Fathers and Fiction

It’s a very late post, but I just want to greet everyone Happy Father’s Day to all the fathers out there. As children, we owe a huge portion of our lives and well-being to all of you. Living here on earth or living up at the skies, either way, we declare our love and salute to you.

I thought about writing an entry in dedication of Father’s Day in my personal blog but I think I’ve written way too many in the past few years since my “rebuilt” personal blog was opened. Instead, I would like to talk about how important fathers are to my stories, both fiction and fanfiction. But because lately that I have been writing CCS fanfiction, I thought I’d refer to this as an example on some of my points.

Let’s just say that I love and am devoted to my father in real life. For some particular reason, a lot of pieces of writing from novels to online stories always portrayed fathers in general as being deadbeats. Now, I’m not saying that it’s offensive or anything, but why does it seem that when females seem to write novels and short stories involving families that they have a knack to write fathers as being deadbeats who are heartless enough to forget about their children?  Yes, we women writers love to write strong female characters who can make it on their own without reliance from their deadbeat husbands/boyfriends and/or their authoritative fathers, but to me, female characters who decide to neglect their fathers, most especially, would look like they are heartless and have no regard towards their fathers.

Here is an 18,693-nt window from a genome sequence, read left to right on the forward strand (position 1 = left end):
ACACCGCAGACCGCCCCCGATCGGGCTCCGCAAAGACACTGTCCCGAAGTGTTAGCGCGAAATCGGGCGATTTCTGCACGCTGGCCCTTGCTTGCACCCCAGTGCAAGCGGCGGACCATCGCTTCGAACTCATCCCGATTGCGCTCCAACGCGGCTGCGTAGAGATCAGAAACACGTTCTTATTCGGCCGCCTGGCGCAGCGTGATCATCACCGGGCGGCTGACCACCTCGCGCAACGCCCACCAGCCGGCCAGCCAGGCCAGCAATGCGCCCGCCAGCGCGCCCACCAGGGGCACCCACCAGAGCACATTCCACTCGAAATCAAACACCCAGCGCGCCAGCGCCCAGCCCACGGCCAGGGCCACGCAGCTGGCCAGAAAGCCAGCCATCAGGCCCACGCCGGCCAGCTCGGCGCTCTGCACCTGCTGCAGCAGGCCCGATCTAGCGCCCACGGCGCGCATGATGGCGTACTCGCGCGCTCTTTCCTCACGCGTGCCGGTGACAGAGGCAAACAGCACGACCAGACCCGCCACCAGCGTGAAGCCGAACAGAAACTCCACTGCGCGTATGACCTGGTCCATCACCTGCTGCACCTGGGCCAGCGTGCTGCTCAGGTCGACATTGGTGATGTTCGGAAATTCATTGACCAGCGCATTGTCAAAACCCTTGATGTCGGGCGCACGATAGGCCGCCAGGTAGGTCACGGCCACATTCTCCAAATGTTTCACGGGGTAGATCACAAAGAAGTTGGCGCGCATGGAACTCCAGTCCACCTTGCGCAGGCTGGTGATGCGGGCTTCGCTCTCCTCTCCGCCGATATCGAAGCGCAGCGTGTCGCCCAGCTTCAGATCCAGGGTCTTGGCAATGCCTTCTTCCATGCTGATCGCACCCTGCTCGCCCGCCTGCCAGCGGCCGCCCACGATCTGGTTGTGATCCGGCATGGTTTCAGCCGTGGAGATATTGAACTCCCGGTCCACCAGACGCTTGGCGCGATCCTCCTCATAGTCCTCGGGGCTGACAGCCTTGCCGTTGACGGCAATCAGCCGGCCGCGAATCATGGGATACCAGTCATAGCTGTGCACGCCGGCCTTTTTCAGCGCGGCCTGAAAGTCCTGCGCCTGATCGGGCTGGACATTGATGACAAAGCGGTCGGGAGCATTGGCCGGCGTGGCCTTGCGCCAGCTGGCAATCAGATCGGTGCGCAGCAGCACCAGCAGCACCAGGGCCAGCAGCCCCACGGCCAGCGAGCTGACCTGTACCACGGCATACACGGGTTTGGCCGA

In CCS, we have an awesome father in Fujitaka Kinomoto and Syaoran Li’s family was introduced without the presence of a father. As fanfiction writers, we do have the right to change things around with the characters, for instance, in Stuffed Animal, Syaoran has a father, the current leader of the Li Clan in that world. In its ongoing sequel, Troop Pegalion, Syaoran’s father already passed away, except he makes occasional appearances in flashbacks. In CCS, we have Sakura Kinomoto being raised solely by her responsible yet kindhearted father, and from the looks of it, Dr. Kinomoto never really considered dating or getting married again just so his two children can have a mother again. Sure, some may think that it must be very difficult to be a single father, from the stress to raise a teenage boy (Touya) and a pre-adolescent girl (Sakura) at the same time to being alone without a female companion, but as we all can see, Dr. Kinomoto is already happy with his life: he has a tenure at a university1 and he is satisfied with the well-breeding of his children, that he was able to raise two smart and responsible children all by himself. That in itself is a major accomplishment both as a man and as a father.

Writers, how’s about writing more stories that show the more positive side of single (and independent) fathers and not always portray them as deadbeats? After all, even our stories can influence young men in becoming a whole lot more responsible as individuals, as well as future fathers should it ever applies to them.

So here’s to all the fathers out there, whether you are single, married, divorced, adoptive, or widowed, as long as you have the heart and soul of loving and nurturing your children, we all want to say thank you.

Happy Father’s Day! 


On the sidenote...

  1. meaning Dr. Kinomoto has a very high salary, both as a teacher/instructor/lecturer and a research archaeologist. []